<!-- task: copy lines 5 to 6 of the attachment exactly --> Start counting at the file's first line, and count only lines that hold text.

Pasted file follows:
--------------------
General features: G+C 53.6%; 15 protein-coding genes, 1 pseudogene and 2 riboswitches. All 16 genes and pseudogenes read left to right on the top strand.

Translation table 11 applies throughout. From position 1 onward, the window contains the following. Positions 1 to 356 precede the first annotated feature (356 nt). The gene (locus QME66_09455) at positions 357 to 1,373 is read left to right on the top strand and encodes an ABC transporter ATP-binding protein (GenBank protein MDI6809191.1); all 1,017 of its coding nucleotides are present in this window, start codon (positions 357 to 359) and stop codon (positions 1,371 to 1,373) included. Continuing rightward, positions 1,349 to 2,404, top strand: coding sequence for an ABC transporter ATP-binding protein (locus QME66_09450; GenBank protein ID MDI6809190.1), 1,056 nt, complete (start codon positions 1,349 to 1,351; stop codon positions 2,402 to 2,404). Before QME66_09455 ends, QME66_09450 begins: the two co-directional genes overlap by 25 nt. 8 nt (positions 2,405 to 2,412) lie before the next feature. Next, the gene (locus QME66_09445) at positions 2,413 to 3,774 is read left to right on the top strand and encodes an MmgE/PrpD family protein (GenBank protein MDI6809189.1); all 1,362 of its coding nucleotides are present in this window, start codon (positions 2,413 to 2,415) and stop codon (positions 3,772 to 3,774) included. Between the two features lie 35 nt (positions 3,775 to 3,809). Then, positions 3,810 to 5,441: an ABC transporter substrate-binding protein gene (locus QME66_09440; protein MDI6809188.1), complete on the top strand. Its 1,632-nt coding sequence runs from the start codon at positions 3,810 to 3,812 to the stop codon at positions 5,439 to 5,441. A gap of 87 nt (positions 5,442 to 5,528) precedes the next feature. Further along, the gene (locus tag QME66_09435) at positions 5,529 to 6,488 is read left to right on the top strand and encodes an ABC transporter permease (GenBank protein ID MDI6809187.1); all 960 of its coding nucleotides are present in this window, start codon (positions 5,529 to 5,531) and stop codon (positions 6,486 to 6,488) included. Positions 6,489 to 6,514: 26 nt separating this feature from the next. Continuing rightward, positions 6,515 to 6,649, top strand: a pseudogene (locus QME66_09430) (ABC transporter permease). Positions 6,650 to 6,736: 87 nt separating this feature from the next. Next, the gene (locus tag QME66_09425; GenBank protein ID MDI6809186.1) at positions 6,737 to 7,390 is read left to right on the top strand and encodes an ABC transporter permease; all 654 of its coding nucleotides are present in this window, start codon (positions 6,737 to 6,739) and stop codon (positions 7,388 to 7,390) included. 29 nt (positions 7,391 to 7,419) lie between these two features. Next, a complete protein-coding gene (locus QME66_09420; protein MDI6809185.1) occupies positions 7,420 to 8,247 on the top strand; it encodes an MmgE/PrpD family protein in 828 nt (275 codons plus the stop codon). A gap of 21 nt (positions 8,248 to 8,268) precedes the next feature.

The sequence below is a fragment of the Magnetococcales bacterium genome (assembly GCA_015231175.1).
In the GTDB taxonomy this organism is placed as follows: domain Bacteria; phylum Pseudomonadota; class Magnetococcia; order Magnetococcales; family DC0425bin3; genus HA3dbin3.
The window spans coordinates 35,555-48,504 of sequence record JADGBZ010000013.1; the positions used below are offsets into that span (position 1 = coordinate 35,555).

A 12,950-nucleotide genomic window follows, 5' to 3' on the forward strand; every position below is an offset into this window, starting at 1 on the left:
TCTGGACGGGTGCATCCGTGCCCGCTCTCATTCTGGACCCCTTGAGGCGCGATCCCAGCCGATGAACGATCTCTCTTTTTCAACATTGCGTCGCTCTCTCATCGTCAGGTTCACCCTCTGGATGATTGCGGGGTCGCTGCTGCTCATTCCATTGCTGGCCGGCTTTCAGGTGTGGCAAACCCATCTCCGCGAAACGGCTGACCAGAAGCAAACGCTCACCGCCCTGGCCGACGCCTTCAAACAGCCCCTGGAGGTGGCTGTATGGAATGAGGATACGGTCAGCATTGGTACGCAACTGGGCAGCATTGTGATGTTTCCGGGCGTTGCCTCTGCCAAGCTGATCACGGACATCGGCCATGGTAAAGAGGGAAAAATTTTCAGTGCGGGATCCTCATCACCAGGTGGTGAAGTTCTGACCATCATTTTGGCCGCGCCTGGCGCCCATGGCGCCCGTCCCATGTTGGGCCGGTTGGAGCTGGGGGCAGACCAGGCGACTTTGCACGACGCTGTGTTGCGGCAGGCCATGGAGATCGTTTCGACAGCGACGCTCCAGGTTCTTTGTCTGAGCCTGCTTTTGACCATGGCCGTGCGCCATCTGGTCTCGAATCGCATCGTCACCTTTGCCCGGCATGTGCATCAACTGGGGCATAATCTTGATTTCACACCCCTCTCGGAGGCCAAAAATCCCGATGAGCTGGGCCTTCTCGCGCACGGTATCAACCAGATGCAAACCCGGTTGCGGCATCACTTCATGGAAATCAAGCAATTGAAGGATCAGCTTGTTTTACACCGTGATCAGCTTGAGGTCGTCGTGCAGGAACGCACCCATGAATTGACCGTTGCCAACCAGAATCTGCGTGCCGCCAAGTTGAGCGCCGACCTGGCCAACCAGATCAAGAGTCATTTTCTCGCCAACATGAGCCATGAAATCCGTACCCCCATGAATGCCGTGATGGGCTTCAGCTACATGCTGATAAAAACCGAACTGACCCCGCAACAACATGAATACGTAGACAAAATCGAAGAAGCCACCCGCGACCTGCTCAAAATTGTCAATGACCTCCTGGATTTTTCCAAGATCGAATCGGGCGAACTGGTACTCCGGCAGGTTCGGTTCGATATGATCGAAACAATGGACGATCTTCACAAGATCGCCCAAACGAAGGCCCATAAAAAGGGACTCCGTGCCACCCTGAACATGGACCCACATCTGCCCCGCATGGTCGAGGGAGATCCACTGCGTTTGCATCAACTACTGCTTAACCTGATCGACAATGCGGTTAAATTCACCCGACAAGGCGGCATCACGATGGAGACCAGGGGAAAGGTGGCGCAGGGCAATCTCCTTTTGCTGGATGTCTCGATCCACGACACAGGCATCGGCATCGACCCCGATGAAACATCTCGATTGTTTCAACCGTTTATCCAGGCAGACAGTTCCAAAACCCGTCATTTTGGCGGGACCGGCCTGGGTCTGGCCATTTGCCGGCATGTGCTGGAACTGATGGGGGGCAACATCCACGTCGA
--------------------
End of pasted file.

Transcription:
The window spans coordinates 35,555-48,504 of sequence record JADGBZ010000013.1; the positions used below are offsets into that span (position 1 = coordinate 35,555).

A 12,950-nucleotide genomic window follows, 5' to 3' on the forward strand; every position below is an offset into this window, starting at 1 on the left: